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Was it WiR?

by  in Comic News Comment

Now that I have my definition for Women in Refrigerators, I think it would be interesting to look back at the last year or so (Infinite Crisis #1 on) of bad stuff that has happened to female characters in comics (okay, basically just superhero comics), and see if I think it falls into the category of “Women in Refrigerators.” Spoilers follow! Otherwise…

Enjoy!

To refresh, I use a bipartite test to determine if Women in Refrigerators (WiR) has occured.

1. (Objective) A female character is killed/maimed/tortured/raped etc. for the main purpose of eliciting a desired reaction from a male character.

2. (Subjective) I do not believe that the same death/maiming/torture/rape would have occurred had the female character been a male.

So let’s begin!

Phantom Lady being killed

WiR. No

Why?/Why not? She was just one of the Freedom Fighters who were slaughtered.

Pantha getting her head punched off.

WiR. No.

Why?/Why not? Just one of a bunch of deaths of Titans. It was pretty hokey, but it seemed pretty indiscriminate as to who was getting killed.

Jade dying.

WiR. Yes.

Why?/Why not? Jade’s death during Infinite Crisis was almost solely to make Kyle Rayner change as a character. He gave her her powers, so when she dies, he got the power back, which supercharged him, making him become Ion.

Batgirl becoming a villain

WiR? I say no.

Why?/Why not? I think you could stretch #1 and say that the main reason that Cassandra Cain was made a villain was to mess with Batman and/or Robin’s head. However, this is the same sort of silliness that has happened with all types of comic characters for ages, male and female. Heck, didn’t Jason Todd JUST come back as a villain? So I think it would have occurred if Cassandra Cain was a male character. Still, quite bad writing there.

Batgirl becoming a villain due to Deathstroke pumping her with chemicals.

WiR? I still say no.

Why?/Why not? This one is a lot closer to WiR, as you could make a good argument that the idea of Deathstroke doing it to specifically who he considers to be Batman’s “daughter” as being a sexist thing, but I think it is more a general thing. Batgirl was screwed by just being the most replaceable character in the Bat-titles, which you could argue is an example of sexism, in that female comics sell worse than comics starring men, but that is going way past WiR, I think.

Laurie Collins is killed.

WiR? Yes

Why?/Why not? Laurie Collins was a mutant student at Xavier’s School for Mutants. She was involved with a fellow mutant named Josh (his codename was Elixir). She was killed by a sniper in front of Josh, causing him to basically snap, leading him to gain new powers (his old powers were healing ones, he now gained powers that could KILL). The story in the comic for Laurie’s death was that the bad guys had a vision of her defeating them, but it is clear in the comic that the main purpose of her death was to cause Josh to snap, thereby advancing his character. And I don’t think the scene would have occurred with a male classmate of Josh’s.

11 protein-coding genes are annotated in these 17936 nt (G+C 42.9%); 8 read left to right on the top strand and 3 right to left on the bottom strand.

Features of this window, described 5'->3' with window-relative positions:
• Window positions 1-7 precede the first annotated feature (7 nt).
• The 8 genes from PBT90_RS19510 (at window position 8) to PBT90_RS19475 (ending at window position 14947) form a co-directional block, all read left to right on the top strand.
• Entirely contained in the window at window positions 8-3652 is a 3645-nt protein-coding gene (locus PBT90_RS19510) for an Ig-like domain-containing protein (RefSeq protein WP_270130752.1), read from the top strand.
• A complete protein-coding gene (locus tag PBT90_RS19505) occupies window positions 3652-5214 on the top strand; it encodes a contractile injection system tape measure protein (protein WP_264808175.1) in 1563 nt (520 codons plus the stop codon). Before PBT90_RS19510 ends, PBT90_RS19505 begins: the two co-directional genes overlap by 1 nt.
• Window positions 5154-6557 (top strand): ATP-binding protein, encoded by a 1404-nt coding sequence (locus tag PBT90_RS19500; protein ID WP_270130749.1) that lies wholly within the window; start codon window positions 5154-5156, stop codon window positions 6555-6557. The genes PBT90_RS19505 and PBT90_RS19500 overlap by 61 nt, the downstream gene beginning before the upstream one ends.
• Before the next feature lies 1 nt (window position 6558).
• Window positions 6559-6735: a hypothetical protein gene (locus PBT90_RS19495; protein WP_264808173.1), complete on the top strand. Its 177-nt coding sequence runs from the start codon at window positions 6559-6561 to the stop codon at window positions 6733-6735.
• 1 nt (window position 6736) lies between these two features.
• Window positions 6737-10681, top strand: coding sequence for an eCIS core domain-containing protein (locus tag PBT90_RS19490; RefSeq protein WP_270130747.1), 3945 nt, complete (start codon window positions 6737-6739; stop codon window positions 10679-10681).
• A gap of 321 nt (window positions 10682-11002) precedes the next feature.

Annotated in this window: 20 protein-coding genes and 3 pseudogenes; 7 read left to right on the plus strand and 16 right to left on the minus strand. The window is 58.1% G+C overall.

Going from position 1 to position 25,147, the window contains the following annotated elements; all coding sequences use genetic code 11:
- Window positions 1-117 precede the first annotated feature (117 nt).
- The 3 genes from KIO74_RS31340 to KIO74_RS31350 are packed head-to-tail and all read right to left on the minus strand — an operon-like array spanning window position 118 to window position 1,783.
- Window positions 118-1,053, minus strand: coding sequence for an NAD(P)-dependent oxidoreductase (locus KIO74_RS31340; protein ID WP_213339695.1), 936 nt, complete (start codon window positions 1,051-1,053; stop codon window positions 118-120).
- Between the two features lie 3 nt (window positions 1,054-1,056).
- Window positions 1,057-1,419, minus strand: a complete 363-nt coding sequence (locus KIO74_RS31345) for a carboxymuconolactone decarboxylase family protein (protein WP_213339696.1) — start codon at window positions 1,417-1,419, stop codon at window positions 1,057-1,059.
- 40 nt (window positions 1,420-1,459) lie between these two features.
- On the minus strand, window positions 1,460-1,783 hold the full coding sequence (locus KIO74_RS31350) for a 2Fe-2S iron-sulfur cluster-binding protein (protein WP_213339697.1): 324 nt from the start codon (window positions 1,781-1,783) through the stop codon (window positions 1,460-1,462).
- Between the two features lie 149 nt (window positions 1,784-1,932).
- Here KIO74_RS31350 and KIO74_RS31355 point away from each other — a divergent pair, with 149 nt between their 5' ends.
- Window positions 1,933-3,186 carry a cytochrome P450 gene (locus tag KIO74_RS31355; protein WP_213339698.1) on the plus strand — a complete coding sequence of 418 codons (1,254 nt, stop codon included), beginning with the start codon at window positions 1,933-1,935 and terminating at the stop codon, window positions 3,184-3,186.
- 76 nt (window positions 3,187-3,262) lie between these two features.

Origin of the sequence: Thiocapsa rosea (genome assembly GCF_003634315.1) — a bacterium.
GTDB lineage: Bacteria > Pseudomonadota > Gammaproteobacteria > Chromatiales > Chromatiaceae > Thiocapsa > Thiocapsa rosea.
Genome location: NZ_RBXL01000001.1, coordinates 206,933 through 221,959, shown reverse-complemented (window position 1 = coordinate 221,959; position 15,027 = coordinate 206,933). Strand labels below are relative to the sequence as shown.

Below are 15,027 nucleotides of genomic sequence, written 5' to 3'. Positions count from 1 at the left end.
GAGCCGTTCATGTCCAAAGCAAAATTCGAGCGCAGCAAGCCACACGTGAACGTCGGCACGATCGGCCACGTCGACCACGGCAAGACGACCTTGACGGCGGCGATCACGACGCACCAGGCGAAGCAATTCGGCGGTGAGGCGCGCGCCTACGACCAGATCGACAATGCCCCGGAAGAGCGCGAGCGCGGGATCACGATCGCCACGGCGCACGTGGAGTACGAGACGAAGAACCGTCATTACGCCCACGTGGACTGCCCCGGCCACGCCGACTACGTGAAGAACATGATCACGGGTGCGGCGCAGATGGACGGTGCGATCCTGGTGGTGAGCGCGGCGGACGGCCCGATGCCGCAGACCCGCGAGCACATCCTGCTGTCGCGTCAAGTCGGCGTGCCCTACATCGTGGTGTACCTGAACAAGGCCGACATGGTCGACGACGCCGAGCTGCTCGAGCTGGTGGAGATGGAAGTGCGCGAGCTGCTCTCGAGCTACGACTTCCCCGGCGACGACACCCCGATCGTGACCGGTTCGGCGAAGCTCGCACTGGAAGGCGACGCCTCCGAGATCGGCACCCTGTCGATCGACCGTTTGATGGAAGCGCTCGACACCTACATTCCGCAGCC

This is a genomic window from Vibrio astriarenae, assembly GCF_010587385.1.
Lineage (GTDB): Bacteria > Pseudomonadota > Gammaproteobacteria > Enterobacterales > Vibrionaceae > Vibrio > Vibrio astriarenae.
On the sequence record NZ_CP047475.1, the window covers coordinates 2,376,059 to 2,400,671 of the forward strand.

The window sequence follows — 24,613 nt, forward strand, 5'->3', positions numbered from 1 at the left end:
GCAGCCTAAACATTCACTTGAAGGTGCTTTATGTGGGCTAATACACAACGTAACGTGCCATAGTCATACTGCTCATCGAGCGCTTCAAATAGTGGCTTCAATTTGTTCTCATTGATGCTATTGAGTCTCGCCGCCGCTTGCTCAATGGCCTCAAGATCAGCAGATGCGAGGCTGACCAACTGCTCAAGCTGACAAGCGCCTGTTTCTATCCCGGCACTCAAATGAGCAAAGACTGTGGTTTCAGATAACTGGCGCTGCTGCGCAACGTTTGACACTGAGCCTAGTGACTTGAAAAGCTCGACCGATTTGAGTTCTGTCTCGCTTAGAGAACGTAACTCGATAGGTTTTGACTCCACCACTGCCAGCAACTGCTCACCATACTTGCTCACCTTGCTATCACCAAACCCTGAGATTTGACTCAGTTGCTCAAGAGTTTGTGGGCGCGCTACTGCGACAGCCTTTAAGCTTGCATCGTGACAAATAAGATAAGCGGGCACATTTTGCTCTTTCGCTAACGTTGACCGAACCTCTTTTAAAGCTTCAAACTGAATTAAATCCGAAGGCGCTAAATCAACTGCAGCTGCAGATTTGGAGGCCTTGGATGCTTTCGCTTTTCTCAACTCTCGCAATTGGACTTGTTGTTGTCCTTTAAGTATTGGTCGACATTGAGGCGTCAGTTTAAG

Moondragon got pretty messed up during Annihilation

WiR? No.

Why?/Why not? Nothing that happened to Moondragon seemed all that out of the ordinary for the series, where a number of characters were being similarly affected.

Isis killed by the Four Horsemen

WiR. Tough call, but I’m going with no.

Why?/Why not? The point of introducing Isis and Osiris was to give Black Adam his own Marvel Family, and then take them away from him and see what he’ll do. So to that point, part one is certainly fit. But since Osiris’ death was also involved, it seems a bit tough to say that Isis’ death had to be a female, since her brother was ALSO killed. Then again, it was HER death that made Adam go kill an entire country, while he was still hanging on to his sanity when it was just Osiris who was dead. Hmmm…it’s a tough one. I’m going with no WiR, but I’m willing to listen to opposite takes on it.

Batwoman was stabbed

WiR. I’m going with no.

Why?/Why not? I think it just seemed like it was a standard plot device. There could be an argument made that she was a WiR with a twist, as she was stabbed to elicit a specific response from Renee Montoya…and there’s definitely something to be said for that, but also, Batwoman got her own revenge in the comic, so I dunno…I mean, it’s not WiR because it is not done for a male character, but even if Renee Montoya was a male (and Batwoman wasn’t a lesbian), I don’t think it would fit.

Aunt May gets shot, goes into a coma

WiR: This is a tough one…it sure seems to fit, doesn’t it? I’m still saying no.

Why?/Why not?: This has all the trademark qualities of a WiR, in that May getting shot was solely to see what it would do to Peter Parker, AKA Spider-Man. The only reason I am excluding it is because of the “wouldn’t happen with a male character” part, in that Spider-Man is probably the most famous example OF a character reacting due to a male character’s death, his Uncle Ben. So killing his Aunt years later seems to be a bit similar to Ben’s death, and I think it takes it out of the typical WiR paradigm.

Thanks, Mike, for the suggestion!

Feel free to point out some other examples that I have missed!!